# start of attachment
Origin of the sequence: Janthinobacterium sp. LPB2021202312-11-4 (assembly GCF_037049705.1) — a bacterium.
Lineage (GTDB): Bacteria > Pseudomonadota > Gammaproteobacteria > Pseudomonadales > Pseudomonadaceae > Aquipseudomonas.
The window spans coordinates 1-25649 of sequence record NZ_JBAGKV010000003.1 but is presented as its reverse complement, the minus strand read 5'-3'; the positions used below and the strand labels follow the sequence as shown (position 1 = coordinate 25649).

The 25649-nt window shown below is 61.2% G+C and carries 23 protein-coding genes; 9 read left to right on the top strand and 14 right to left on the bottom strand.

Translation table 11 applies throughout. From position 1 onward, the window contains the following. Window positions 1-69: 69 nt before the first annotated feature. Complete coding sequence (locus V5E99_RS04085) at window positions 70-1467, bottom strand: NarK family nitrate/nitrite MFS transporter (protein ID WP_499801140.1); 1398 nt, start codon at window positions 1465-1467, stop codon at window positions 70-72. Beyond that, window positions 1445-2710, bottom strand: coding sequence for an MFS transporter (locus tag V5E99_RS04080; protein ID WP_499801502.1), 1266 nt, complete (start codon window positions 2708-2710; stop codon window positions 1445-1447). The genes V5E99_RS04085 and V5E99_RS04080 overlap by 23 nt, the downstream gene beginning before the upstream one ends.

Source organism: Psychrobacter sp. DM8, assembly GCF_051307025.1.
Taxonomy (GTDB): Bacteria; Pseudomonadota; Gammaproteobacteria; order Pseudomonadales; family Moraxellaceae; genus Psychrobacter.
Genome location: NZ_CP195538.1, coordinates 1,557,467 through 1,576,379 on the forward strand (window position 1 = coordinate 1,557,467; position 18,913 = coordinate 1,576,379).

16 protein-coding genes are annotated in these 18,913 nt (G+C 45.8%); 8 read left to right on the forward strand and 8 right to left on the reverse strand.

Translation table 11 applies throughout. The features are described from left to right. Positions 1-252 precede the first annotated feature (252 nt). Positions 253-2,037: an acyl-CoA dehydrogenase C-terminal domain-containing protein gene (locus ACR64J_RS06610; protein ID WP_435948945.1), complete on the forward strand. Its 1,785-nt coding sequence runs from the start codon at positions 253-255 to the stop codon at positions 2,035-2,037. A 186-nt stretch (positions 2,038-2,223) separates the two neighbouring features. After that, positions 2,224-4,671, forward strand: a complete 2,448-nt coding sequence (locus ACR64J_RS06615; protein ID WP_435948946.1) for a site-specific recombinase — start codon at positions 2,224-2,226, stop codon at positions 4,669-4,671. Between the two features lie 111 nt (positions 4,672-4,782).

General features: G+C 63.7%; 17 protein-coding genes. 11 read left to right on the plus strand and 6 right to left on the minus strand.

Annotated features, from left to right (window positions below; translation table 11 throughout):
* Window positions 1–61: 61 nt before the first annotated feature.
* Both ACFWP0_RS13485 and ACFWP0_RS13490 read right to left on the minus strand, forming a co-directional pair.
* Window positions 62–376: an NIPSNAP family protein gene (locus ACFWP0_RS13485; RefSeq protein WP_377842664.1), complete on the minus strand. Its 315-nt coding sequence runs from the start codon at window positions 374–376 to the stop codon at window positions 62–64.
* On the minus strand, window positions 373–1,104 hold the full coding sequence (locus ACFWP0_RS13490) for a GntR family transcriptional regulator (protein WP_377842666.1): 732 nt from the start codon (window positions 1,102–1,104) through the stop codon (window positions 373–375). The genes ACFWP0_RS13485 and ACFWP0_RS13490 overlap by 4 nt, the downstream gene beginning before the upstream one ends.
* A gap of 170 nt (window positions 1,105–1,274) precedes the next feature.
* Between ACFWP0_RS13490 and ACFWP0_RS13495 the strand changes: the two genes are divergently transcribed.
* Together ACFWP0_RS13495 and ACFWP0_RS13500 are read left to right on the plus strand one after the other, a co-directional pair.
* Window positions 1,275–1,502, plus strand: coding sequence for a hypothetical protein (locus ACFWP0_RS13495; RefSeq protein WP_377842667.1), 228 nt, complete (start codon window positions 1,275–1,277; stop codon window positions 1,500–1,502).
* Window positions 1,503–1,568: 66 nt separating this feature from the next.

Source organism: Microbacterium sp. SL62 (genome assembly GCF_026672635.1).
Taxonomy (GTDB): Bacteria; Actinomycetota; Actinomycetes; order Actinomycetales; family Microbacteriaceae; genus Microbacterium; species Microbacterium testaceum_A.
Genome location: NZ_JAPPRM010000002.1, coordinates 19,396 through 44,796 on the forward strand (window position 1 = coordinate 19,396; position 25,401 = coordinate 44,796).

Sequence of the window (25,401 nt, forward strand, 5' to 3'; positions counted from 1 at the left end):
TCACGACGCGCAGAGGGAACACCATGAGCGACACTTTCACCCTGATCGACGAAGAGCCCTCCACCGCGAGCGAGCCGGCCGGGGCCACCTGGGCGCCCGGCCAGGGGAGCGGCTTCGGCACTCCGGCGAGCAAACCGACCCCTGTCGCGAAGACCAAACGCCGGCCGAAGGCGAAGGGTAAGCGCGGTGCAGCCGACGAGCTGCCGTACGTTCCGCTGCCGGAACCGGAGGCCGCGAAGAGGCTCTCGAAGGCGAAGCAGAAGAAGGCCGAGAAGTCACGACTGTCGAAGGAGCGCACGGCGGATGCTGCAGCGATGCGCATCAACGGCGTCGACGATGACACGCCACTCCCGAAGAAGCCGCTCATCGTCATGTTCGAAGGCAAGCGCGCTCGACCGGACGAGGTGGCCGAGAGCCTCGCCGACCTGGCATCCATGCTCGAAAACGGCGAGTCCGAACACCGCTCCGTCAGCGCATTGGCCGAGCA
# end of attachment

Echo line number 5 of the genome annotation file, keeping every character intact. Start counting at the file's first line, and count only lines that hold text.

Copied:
Translation table 11 applies throughout. From position 1 onward, the window contains the following. Window positions 1-69: 69 nt before the first annotated feature. Complete coding sequence (locus V5E99_RS04085) at window positions 70-1467, bottom strand: NarK family nitrate/nitrite MFS transporter (protein ID WP_499801140.1); 1398 nt, start codon at window positions 1465-1467, stop codon at window positions 70-72. Beyond that, window positions 1445-2710, bottom strand: coding sequence for an MFS transporter (locus tag V5E99_RS04080; protein ID WP_499801502.1), 1266 nt, complete (start codon window positions 2708-2710; stop codon window positions 1445-1447). The genes V5E99_RS04085 and V5E99_RS04080 overlap by 23 nt, the downstream gene beginning before the upstream one ends.